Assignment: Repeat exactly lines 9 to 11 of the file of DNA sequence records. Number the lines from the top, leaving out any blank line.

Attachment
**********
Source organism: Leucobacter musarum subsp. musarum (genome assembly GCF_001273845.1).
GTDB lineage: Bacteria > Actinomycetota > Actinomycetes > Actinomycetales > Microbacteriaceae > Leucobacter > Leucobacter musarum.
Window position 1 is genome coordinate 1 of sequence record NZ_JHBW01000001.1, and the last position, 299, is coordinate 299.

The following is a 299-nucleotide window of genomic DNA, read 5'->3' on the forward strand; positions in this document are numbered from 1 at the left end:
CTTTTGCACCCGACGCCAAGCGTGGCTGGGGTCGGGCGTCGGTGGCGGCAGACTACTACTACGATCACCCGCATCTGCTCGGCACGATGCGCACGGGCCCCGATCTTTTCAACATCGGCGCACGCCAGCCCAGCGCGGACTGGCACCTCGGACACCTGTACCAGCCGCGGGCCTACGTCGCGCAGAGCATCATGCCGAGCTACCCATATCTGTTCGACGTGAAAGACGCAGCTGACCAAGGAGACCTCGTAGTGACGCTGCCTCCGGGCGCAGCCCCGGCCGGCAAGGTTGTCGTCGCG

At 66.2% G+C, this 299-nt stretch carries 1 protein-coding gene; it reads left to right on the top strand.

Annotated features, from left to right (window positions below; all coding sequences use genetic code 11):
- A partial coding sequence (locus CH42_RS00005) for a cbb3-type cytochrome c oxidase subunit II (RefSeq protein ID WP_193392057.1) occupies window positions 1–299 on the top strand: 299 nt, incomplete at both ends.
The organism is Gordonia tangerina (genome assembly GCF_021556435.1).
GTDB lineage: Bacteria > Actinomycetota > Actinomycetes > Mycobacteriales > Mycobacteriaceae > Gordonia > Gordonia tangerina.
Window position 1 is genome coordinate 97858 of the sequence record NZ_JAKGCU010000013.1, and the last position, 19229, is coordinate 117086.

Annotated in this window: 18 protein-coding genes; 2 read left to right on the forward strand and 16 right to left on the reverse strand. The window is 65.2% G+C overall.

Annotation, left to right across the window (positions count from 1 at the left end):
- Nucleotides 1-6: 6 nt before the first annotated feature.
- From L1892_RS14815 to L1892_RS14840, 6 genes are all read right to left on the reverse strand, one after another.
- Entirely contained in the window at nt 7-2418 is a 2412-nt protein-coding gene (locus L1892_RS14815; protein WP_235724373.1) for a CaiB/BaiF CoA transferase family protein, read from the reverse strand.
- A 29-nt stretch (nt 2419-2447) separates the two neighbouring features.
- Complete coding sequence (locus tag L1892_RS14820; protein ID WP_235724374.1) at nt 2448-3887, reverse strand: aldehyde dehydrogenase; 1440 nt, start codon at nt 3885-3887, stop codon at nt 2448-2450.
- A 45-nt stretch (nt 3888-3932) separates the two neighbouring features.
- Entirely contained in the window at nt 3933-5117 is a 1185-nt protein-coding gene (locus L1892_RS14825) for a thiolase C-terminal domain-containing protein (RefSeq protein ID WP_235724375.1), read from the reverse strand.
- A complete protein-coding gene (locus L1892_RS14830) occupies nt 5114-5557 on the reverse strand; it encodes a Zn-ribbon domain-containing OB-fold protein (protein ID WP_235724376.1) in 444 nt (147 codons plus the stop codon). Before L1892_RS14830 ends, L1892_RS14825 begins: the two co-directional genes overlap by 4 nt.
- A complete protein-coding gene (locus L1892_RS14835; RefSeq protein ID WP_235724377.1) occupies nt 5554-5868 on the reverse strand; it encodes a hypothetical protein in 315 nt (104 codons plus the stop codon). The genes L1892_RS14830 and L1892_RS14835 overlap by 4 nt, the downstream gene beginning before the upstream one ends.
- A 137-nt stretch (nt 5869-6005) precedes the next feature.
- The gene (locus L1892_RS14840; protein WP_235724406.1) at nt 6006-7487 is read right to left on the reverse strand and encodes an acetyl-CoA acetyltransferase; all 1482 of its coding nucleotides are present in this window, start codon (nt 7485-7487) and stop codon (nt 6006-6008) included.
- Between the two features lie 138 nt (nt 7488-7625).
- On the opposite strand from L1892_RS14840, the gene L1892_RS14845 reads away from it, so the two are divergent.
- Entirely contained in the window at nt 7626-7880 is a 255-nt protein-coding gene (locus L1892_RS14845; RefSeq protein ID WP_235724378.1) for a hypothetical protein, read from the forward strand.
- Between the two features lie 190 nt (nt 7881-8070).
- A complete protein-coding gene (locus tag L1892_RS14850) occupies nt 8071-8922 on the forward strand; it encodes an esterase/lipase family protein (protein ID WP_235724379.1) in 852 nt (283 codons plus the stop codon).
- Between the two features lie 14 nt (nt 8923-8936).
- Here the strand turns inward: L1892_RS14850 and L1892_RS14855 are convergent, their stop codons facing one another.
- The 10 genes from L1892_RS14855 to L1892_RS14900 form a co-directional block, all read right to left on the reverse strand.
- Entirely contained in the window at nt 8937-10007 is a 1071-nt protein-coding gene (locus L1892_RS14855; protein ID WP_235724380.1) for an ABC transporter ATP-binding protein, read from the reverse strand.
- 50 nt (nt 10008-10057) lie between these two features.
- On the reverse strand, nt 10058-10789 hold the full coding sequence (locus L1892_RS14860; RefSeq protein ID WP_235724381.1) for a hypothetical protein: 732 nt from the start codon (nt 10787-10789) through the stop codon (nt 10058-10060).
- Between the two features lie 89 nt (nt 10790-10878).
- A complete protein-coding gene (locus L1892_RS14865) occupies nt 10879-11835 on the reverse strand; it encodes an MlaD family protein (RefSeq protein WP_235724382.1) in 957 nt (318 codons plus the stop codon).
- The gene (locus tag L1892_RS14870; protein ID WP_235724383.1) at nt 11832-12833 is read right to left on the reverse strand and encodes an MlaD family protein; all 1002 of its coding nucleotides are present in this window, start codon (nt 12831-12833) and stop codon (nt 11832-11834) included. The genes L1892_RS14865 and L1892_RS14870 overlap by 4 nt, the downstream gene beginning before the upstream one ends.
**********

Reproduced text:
The organism is Gordonia tangerina (genome assembly GCF_021556435.1).
GTDB lineage: Bacteria > Actinomycetota > Actinomycetes > Mycobacteriales > Mycobacteriaceae > Gordonia > Gordonia tangerina.
Window position 1 is genome coordinate 97858 of the sequence record NZ_JAKGCU010000013.1, and the last position, 19229, is coordinate 117086.